Have you been told that you’re a habitual or loud snorer? Take heed because this is a possible sign of a sleep disorder known as obstructive sleep apnea (OSA). Characterized by multiple breathing disturbances during your sleep, OSA occurs when the muscles at the back of your throat relax too much, causing your airway to narrow or become blocked. OSA warrants prompt intervention, as it can put you at a greater risk for potentially fatal conditions, such as heart attack, stroke, and heart failure.
To confirm a diagnosis, your sleep medicine specialist will carry out a thorough assessment, which likely includes a sleep study and, based on their findings, will determine the most suitable treatment option for you. They may give you a prescription for a continuous positive airway pressure (CPAP) machine, which is the mainstay of conservative treatment for OSA. The machine delivers steady air pressure through a hose connected to a mask or nosepiece to help you breathe easier during sleep.
The information we’ve provided below aims to give you a better understanding of how a CPAP machine essentially works.
How a CPAP Machine Works
A CPAP machine is built with a motor, which generates a steady supply of pressurized, oxygenated air that travels through a flexible hose. From the hose, the pressurized air is delivered into a mask that you wear sealed around your mouth and/or nose.
As you sleep, the CPAP machine delivers just enough air pressure to push against any blockages, thereby opening your airways, so your lungs receive adequate oxygen supply. Without any obstructions in your airway, you can breathe and sleep better.
A CPAP machine comes with a detailed user guide. It is important that you follow the instructions and your doctor’s advice and ensure that the mask fits you correctly. CPAP machines can take some getting used to, and it’s normal to find it difficult breathing out initially, but usually, once you’re asleep, your body does get used to breathing with the support of the machine.
Some CPAP machines are available with a “ramp” feature that gradually increases air pressure until it reaches the preset pressure level. This allows you to get progressively used to the machine.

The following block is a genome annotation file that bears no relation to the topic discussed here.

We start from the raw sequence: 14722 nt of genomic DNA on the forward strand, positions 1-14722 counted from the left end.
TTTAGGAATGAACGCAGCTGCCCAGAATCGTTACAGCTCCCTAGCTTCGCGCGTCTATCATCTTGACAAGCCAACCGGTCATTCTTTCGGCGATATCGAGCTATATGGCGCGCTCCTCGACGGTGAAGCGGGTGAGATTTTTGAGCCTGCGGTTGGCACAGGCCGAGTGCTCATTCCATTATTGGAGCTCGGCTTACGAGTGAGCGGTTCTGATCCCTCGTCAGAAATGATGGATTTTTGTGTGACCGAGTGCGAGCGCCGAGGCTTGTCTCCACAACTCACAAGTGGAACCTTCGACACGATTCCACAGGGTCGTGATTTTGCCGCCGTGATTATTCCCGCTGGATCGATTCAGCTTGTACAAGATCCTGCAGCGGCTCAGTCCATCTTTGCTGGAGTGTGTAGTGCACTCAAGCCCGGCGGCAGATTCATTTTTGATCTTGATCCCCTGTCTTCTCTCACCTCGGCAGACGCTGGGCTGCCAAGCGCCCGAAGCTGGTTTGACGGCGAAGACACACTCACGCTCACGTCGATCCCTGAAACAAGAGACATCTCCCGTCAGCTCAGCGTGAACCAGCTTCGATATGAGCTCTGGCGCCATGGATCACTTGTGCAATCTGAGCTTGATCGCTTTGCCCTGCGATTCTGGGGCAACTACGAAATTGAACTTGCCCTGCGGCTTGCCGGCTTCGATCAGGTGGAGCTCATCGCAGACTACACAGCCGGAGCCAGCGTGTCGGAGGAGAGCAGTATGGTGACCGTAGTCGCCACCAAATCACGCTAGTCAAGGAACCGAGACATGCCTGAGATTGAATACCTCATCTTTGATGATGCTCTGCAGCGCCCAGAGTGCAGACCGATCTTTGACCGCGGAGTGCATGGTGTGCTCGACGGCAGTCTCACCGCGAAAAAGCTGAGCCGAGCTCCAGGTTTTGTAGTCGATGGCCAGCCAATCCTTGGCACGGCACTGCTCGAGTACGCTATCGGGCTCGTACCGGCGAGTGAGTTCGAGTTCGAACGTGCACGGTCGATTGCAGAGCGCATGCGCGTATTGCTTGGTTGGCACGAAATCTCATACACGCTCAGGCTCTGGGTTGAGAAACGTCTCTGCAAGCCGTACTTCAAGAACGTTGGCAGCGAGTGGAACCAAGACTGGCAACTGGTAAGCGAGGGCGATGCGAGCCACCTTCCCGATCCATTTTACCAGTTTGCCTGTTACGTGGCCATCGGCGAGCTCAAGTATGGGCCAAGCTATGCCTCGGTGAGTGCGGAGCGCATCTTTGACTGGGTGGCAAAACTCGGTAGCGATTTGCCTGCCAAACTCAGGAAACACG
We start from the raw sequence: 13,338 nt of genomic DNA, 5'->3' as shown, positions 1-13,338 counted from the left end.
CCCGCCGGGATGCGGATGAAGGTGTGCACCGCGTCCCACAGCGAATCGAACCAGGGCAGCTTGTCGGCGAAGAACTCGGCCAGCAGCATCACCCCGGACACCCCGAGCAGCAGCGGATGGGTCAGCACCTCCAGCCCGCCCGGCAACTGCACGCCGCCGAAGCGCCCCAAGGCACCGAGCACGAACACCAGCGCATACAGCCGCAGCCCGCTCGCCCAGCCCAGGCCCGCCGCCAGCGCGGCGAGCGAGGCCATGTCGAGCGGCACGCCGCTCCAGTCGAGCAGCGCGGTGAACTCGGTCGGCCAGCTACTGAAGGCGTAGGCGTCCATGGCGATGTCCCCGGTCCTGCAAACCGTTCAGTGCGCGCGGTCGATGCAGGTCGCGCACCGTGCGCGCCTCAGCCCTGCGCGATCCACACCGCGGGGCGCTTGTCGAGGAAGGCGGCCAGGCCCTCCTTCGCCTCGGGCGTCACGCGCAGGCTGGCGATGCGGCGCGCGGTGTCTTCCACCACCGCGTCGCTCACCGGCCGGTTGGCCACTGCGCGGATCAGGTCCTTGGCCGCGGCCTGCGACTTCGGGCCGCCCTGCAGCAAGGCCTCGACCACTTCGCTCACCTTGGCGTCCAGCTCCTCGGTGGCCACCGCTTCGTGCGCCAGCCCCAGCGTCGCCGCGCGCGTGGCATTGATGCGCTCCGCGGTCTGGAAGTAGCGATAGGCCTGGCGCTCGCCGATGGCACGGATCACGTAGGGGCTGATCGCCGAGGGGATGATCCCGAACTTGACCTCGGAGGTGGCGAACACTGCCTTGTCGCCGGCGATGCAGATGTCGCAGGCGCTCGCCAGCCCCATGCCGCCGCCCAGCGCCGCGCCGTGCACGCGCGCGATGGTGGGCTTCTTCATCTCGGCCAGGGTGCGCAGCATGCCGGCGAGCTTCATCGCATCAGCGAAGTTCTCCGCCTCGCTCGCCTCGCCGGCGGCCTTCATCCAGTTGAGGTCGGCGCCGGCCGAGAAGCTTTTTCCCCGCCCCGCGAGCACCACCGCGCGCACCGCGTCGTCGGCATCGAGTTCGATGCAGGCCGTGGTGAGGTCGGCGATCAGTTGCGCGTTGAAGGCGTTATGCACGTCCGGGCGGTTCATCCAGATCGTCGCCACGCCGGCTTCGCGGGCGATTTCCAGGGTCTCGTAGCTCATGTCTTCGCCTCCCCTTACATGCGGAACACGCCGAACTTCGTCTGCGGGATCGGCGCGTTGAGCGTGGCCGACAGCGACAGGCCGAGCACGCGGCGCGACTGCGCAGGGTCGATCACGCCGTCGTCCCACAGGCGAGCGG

Types of CPAP Masks
CPAP masks come in a number of designs. The one your doctor will recommend will likely depend on your breathing habits, your facial features, your personal preference, among other factors.
Your sleep medicine specialist may recommend any of the following types:
- Full mask-This type of mask covers both your nose and your mouth. Your doctor might prescribe this if you have allergies or any other medical condition that causes nasal blockage and consequently keeps you from breathing normally through your nose.
- Nasal mask– This is a cushioned type of mask that covers your whole nose area—from your bridge to your upper-lip area. It is capable of delivering a high-pressure airstream. Your doctor may recommend this if you have a habit of moving around in your sleep.
- Nasal pillow mask- This type of mask has prongs that fit right into your nostrils. This is a great option for people who have lots of facial hair, which may not allow a larger mask to fit snugly.
High-Quality CPAP Machines in Southwest Texas
If you live anywhere in Southwest Texas and are in search of a trusted CPAP machine supplier, contact us here at Reliance Medical, Inc. As one of the leading durable medical equipment (DME) suppliers in the region, our commitment goes beyond merely providing you with the equipment and leaving you to figure it out on your own. We have specially trained and highly experienced staff who will guide you on how to properly use and care for your DME, so you can maximize its benefits.